In his contribution, John Holloway challenges the myth that Marx promoted a “scientific socialism” in the positivistic understanding of “science” and insists rather on the “negative” and critical aspects of science. For Holloway, the notion of fetishism is central to Marx’s critical approach.
Source: “Change The World Without Taking Power. The Meaning of Revolution Today,” © John Holloway 2002, Chapter 7. Published by Pluto Press. This chapter used with permission of the author, as per Creative Commons Attribution-NonCommercial-NoDerivatives Licence 2.0.
John Holloway is one of the theoretical supporters of the Zapatista insurgency in Mexico, where he has been living and teaching since 1991. In the widely acclaimed Change the World Without Taking Power - The Meaning of Revolution Today, he drew a picture of a new form of “low intensity revolution,” that changes society not by taking the power, but rather by destroying the power. In Holloway’s view, the impulse for revolution begins from the day-to-day experience of millions of people living in an unjust world. In addition to his numerous works on the Zapatistas, Holloway edited Global Capital, National State and the Politics of Money (1995) and Post-Fordism and Social Form: A Marxist Debate on the Post-Fordist State (1992) and has published numerous articles in Common Sense, Journal of the Edinburgh Conference of Socialist Economists, such as The Relevance of Marxism Today, The Freeing of Marx, Open Marxism, and History and Class Struggle. John was a Professor at the University of Edinburgh and currently teaches at the Institute for the Humanities and Social Sciences at the Autonomous University of Puebla (Mexico).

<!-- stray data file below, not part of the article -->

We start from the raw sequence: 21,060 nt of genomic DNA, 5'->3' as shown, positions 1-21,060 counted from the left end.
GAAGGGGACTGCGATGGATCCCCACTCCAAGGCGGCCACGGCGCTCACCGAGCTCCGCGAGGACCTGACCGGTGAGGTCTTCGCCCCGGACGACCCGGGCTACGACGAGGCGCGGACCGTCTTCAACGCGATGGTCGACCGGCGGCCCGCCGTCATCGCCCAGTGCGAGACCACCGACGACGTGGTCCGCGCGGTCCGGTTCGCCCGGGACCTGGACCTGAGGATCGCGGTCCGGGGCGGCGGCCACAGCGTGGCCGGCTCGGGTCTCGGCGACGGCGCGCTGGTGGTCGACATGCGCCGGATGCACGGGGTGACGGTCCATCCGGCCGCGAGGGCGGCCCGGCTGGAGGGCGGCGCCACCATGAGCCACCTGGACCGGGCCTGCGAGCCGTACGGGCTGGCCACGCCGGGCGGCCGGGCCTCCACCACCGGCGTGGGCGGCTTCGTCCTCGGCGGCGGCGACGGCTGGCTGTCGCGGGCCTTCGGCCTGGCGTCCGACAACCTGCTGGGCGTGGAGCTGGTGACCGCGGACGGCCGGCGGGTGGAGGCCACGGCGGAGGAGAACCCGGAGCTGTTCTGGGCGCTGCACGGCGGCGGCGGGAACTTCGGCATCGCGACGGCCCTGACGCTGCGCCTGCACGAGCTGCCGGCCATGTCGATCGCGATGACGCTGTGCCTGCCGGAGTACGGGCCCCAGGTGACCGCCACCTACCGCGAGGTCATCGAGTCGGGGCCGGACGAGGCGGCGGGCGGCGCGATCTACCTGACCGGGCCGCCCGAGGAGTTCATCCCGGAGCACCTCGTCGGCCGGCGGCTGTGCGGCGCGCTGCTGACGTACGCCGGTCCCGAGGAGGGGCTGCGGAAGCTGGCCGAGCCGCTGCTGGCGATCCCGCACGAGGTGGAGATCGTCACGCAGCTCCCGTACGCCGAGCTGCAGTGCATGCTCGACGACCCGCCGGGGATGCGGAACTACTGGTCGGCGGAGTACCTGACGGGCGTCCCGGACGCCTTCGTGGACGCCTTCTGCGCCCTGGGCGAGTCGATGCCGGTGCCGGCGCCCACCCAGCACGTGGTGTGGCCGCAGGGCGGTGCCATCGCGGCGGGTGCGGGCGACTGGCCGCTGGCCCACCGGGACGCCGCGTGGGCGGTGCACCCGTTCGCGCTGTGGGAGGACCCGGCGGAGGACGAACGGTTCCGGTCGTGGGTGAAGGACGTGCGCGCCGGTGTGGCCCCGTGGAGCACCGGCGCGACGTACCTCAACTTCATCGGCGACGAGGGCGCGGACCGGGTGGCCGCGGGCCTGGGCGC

See also: John Holloway's homepage at [Red]